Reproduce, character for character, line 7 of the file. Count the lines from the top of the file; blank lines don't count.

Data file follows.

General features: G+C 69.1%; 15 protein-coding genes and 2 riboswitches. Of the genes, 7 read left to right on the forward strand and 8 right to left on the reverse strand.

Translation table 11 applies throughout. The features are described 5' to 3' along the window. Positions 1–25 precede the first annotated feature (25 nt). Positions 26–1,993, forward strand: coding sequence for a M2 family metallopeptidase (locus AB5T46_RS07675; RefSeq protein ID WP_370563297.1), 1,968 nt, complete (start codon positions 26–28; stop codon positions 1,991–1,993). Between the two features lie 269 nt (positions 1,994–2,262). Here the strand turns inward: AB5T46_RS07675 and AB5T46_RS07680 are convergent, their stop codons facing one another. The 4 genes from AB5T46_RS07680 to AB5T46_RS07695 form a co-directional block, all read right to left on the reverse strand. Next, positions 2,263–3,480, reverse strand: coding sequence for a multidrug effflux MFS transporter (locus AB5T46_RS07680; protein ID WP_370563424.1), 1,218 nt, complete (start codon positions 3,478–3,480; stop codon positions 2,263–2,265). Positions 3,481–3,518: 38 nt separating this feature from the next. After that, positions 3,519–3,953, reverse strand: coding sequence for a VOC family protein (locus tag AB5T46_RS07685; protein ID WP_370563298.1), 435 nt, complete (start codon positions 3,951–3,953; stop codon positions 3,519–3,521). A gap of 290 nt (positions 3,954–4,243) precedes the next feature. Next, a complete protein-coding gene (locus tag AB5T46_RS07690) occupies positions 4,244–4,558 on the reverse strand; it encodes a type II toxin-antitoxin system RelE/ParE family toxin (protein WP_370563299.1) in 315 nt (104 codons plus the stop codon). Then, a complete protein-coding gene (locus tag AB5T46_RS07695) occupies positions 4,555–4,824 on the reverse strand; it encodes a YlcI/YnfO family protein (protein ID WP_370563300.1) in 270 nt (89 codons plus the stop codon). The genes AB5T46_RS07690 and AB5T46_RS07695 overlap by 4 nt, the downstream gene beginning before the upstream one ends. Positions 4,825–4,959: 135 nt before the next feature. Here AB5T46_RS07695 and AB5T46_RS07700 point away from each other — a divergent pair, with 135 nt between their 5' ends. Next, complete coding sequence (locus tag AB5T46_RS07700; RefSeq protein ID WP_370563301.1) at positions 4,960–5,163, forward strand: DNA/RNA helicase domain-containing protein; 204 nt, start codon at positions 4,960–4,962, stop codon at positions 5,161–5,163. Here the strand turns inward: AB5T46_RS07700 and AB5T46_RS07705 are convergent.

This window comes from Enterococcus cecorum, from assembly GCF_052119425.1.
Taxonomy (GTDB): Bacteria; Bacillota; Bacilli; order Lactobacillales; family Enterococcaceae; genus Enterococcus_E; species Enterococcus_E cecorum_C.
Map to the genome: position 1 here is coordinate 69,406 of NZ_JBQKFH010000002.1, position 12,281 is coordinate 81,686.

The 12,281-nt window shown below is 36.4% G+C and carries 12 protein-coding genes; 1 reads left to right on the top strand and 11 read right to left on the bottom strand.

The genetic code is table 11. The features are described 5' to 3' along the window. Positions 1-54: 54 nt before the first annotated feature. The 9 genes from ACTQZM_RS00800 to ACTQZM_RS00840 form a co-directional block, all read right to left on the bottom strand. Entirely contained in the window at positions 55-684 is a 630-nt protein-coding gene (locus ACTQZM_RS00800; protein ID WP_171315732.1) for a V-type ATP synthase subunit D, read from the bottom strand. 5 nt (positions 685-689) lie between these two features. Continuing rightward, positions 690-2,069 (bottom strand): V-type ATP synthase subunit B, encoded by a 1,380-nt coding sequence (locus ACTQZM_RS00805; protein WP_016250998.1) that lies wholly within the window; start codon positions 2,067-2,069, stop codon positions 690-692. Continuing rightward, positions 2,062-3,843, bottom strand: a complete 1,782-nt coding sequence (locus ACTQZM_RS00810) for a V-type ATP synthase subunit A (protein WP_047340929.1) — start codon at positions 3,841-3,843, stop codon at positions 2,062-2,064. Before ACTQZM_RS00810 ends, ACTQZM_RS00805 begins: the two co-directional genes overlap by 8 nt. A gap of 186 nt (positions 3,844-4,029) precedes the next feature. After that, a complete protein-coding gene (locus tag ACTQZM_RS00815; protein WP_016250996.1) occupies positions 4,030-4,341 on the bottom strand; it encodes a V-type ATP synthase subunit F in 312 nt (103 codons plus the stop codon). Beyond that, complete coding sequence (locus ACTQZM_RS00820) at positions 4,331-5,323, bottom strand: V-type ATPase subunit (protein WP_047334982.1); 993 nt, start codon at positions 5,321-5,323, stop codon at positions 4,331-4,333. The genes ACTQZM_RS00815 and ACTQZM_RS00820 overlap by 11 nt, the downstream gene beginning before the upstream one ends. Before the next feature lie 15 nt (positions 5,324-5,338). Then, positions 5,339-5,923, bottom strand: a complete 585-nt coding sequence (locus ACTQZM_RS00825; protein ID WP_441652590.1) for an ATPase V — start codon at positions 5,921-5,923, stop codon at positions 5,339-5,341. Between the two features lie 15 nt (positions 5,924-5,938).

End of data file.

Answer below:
The genetic code is table 11. The features are described 5' to 3' along the window. Positions 1-54: 54 nt before the first annotated feature. The 9 genes from ACTQZM_RS00800 to ACTQZM_RS00840 form a co-directional block, all read right to left on the bottom strand. Entirely contained in the window at positions 55-684 is a 630-nt protein-coding gene (locus ACTQZM_RS00800; protein ID WP_171315732.1) for a V-type ATP synthase subunit D, read from the bottom strand. 5 nt (positions 685-689) lie between these two features. Continuing rightward, positions 690-2,069 (bottom strand): V-type ATP synthase subunit B, encoded by a 1,380-nt coding sequence (locus ACTQZM_RS00805; protein WP_016250998.1) that lies wholly within the window; start codon positions 2,067-2,069, stop codon positions 690-692. Continuing rightward, positions 2,062-3,843, bottom strand: a complete 1,782-nt coding sequence (locus ACTQZM_RS00810) for a V-type ATP synthase subunit A (protein WP_047340929.1) — start codon at positions 3,841-3,843, stop codon at positions 2,062-2,064. Before ACTQZM_RS00810 ends, ACTQZM_RS00805 begins: the two co-directional genes overlap by 8 nt. A gap of 186 nt (positions 3,844-4,029) precedes the next feature. After that, a complete protein-coding gene (locus tag ACTQZM_RS00815; protein WP_016250996.1) occupies positions 4,030-4,341 on the bottom strand; it encodes a V-type ATP synthase subunit F in 312 nt (103 codons plus the stop codon). Beyond that, complete coding sequence (locus ACTQZM_RS00820) at positions 4,331-5,323, bottom strand: V-type ATPase subunit (protein WP_047334982.1); 993 nt, start codon at positions 5,321-5,323, stop codon at positions 4,331-4,333. The genes ACTQZM_RS00815 and ACTQZM_RS00820 overlap by 11 nt, the downstream gene beginning before the upstream one ends. Before the next feature lie 15 nt (positions 5,324-5,338). Then, positions 5,339-5,923, bottom strand: a complete 585-nt coding sequence (locus ACTQZM_RS00825; protein ID WP_441652590.1) for an ATPase V — start codon at positions 5,921-5,923, stop codon at positions 5,339-5,341. Between the two features lie 15 nt (positions 5,924-5,938).